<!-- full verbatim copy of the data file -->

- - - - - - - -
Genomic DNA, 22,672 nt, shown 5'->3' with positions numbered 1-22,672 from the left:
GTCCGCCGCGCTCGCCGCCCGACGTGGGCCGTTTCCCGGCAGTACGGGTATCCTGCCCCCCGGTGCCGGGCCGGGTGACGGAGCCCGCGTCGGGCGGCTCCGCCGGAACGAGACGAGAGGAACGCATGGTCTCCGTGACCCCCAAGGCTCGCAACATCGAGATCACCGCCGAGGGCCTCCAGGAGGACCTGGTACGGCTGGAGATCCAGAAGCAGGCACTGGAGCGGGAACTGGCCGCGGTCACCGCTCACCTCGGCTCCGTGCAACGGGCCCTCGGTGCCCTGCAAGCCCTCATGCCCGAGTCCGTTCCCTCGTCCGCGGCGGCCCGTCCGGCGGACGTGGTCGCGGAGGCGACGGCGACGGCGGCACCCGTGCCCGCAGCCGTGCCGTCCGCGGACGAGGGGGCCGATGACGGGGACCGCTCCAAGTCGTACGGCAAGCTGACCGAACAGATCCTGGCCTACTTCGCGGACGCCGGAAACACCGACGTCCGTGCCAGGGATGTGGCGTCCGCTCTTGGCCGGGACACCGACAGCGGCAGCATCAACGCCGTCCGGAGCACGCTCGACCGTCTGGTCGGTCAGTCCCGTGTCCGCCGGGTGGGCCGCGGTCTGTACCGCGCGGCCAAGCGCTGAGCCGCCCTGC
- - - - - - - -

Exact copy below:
Genomic DNA, 22,672 nt, shown 5'->3' with positions numbered 1-22,672 from the left:
GTCCGCCGCGCTCGCCGCCCGACGTGGGCCGTTTCCCGGCAGTACGGGTATCCTGCCCCCCGGTGCCGGGCCGGGTGACGGAGCCCGCGTCGGGCGGCTCCGCCGGAACGAGACGAGAGGAACGCATGGTCTCCGTGACCCCCAAGGCTCGCAACATCGAGATCACCGCCGAGGGCCTCCAGGAGGACCTGGTACGGCTGGAGATCCAGAAGCAGGCACTGGAGCGGGAACTGGCCGCGGTCACCGCTCACCTCGGCTCCGTGCAACGGGCCCTCGGTGCCCTGCAAGCCCTCATGCCCGAGTCCGTTCCCTCGTCCGCGGCGGCCCGTCCGGCGGACGTGGTCGCGGAGGCGACGGCGACGGCGGCACCCGTGCCCGCAGCCGTGCCGTCCGCGGACGAGGGGGCCGATGACGGGGACCGCTCCAAGTCGTACGGCAAGCTGACCGAACAGATCCTGGCCTACTTCGCGGACGCCGGAAACACCGACGTCCGTGCCAGGGATGTGGCGTCCGCTCTTGGCCGGGACACCGACAGCGGCAGCATCAACGCCGTCCGGAGCACGCTCGACCGTCTGGTCGGTCAGTCCCGTGTCCGCCGGGTGGGCCGCGGTCTGTACCGCGCGGCCAAGCGCTGAGCCGCCCTGC